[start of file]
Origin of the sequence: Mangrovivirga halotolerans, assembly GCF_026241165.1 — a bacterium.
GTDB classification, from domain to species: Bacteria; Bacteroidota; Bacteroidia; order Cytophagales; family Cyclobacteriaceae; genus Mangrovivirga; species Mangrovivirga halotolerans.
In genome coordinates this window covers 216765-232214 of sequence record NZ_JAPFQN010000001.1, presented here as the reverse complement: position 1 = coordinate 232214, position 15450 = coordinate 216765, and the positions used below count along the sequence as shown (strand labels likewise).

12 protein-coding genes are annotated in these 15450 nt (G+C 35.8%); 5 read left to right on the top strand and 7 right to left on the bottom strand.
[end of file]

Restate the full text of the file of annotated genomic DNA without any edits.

Origin of the sequence: Mangrovivirga halotolerans, assembly GCF_026241165.1 — a bacterium.
GTDB classification, from domain to species: Bacteria; Bacteroidota; Bacteroidia; order Cytophagales; family Cyclobacteriaceae; genus Mangrovivirga; species Mangrovivirga halotolerans.
In genome coordinates this window covers 216765-232214 of sequence record NZ_JAPFQN010000001.1, presented here as the reverse complement: position 1 = coordinate 232214, position 15450 = coordinate 216765, and the positions used below count along the sequence as shown (strand labels likewise).

12 protein-coding genes are annotated in these 15450 nt (G+C 35.8%); 5 read left to right on the top strand and 7 right to left on the bottom strand.